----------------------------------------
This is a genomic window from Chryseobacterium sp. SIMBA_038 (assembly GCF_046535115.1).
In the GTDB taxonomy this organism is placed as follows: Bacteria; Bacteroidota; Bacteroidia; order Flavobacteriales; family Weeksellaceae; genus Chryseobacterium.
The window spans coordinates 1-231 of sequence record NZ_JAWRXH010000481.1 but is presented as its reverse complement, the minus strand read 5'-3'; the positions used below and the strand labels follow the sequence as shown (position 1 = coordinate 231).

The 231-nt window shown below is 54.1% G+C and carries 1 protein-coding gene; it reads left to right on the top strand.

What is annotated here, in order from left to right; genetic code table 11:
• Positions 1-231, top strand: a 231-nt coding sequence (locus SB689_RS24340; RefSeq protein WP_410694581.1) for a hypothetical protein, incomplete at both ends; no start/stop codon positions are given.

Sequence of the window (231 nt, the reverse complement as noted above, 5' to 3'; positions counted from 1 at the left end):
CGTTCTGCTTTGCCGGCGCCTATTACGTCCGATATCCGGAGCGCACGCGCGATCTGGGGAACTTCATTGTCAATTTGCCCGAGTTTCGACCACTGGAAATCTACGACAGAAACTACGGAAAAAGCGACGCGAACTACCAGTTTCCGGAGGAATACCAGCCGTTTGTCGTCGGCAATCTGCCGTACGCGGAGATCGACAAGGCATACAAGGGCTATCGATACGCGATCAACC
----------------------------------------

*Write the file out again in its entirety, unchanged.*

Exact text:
This is a genomic window from Chryseobacterium sp. SIMBA_038 (assembly GCF_046535115.1).
In the GTDB taxonomy this organism is placed as follows: Bacteria; Bacteroidota; Bacteroidia; order Flavobacteriales; family Weeksellaceae; genus Chryseobacterium.
The window spans coordinates 1-231 of sequence record NZ_JAWRXH010000481.1 but is presented as its reverse complement, the minus strand read 5'-3'; the positions used below and the strand labels follow the sequence as shown (position 1 = coordinate 231).

The 231-nt window shown below is 54.1% G+C and carries 1 protein-coding gene; it reads left to right on the top strand.

What is annotated here, in order from left to right; genetic code table 11:
• Positions 1-231, top strand: a 231-nt coding sequence (locus SB689_RS24340; RefSeq protein WP_410694581.1) for a hypothetical protein, incomplete at both ends; no start/stop codon positions are given.

Sequence of the window (231 nt, the reverse complement as noted above, 5' to 3'; positions counted from 1 at the left end):
CGTTCTGCTTTGCCGGCGCCTATTACGTCCGATATCCGGAGCGCACGCGCGATCTGGGGAACTTCATTGTCAATTTGCCCGAGTTTCGACCACTGGAAATCTACGACAGAAACTACGGAAAAAGCGACGCGAACTACCAGTTTCCGGAGGAATACCAGCCGTTTGTCGTCGGCAATCTGCCGTACGCGGAGATCGACAAGGCATACAAGGGCTATCGATACGCGATCAACC